Tasmania's Primary Industries Minister Guy Barnett said salmon products from the state were linked to the listeria cases.

"The evidence that I've been provided from the department is that apparently that is the case," he said.

The state's three biggest salmon producers, which are Tassal, Huon Aquaculture and Petuna, have been cleared of any food safety breaches after an investigation by the state primary industries department.

"The three major producers all have appropriate food safety programs in place specific to the seafood industry. This includes listeria management," department chief inspector of primary produce safety Chris Lyall said.

In a statement, Tassal said it was not aware of any evidence linking their companies to the infections.

A Huon Aquaculture statement said the company's cold smoked salmon products were recently tested by health authorities and no positive results for listeria were recorded.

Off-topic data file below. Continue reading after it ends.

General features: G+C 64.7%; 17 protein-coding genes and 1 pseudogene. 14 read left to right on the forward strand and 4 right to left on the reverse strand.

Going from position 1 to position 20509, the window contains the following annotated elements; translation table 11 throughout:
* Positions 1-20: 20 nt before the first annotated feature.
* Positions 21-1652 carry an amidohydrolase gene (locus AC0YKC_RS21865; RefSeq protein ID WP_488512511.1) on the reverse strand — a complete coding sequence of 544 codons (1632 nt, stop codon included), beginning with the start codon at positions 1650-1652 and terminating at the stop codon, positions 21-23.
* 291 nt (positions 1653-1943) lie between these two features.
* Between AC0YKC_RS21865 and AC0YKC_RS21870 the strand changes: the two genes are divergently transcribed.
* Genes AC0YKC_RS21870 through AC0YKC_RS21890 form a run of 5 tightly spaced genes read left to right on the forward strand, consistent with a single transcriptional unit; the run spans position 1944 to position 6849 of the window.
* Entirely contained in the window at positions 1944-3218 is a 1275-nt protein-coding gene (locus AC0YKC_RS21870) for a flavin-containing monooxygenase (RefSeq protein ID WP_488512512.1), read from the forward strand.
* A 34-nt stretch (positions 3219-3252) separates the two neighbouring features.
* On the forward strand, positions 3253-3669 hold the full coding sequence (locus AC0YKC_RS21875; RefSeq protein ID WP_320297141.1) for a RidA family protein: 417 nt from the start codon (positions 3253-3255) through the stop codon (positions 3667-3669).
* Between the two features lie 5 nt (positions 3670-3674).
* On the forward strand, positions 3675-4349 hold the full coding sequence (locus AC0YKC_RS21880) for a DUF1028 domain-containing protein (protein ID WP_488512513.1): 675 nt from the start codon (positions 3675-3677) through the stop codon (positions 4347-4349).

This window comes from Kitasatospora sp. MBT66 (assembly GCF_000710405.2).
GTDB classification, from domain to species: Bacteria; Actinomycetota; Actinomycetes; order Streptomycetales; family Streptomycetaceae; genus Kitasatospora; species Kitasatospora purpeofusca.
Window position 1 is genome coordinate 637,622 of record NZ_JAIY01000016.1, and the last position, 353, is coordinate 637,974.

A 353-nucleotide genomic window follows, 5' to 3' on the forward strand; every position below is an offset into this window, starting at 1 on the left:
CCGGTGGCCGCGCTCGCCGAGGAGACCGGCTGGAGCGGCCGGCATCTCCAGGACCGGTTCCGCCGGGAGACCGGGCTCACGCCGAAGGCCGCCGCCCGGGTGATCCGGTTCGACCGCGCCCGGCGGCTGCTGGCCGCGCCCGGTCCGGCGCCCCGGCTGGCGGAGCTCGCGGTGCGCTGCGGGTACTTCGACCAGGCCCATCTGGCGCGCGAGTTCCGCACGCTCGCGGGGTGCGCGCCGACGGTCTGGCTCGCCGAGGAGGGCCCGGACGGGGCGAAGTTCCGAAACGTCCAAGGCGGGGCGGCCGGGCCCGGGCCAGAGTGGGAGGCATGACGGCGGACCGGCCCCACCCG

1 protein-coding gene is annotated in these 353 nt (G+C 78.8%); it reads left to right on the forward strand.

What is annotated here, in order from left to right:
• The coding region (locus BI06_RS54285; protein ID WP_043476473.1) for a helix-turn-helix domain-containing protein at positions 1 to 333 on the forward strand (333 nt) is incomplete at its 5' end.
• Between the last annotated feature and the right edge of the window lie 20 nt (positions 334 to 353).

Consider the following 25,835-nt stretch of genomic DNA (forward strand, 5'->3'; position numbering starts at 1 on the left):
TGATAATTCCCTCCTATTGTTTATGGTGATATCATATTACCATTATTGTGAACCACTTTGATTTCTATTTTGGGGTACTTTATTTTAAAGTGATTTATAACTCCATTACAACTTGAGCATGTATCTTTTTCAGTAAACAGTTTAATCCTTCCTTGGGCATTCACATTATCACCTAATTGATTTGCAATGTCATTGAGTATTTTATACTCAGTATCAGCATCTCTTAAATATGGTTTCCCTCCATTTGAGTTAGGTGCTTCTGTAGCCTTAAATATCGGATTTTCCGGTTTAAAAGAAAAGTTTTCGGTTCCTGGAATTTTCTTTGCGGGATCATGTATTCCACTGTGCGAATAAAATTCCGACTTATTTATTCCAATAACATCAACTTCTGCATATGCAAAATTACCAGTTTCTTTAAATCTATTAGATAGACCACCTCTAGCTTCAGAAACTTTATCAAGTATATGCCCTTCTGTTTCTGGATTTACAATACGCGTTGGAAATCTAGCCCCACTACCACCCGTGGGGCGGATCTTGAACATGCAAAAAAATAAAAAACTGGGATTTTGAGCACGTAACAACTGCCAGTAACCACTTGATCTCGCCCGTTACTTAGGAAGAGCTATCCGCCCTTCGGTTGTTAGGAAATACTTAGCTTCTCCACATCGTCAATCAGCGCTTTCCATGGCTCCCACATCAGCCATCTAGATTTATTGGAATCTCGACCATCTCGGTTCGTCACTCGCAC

Several people died in NSW and Victoria last year after an outbreak of listeria in rockmelons.

The bacteria can grow in refrigeration systems and produces mild symptoms in healthy people but can be deadly to those with lowered immune systems.

"This is a timely reminder for people to ensure that food is handled, prepared and stored safely, and that those most at-risk of listeriosis avoid certain foods," the federal health department said.

Foods that have a higher risk of contamination include chilled seafood, cold meats, cold cooked chicken and pre-packaged fruit or vegetable salads.

Those at increased risk include pregnant women and their unborn babies, newborn babies and the elderly.

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Symptoms are flu-like, such as fever, chills, muscle aches and nausea.

4. "Nasty and dangerous." Outrage after French film crew is arrested at Adani mine protest.


Foreign correspondents have condemned the arrest of a French news team covering a north Queensland protest.

The Foreign Correspondents' Association Australia and South Pacific (FCA) says the arrest of television correspondent Hugo Clement and his crew this week was "a nasty and dangerous development".

The group working for French public broadcaster France 2 were taken into custody while filming an anti-Adani protest near Abbot Point on Monday.

Queensland police charged the group with trespassing while filming a demonstration, which included two protesters who had locked their hands inside a concrete barrel.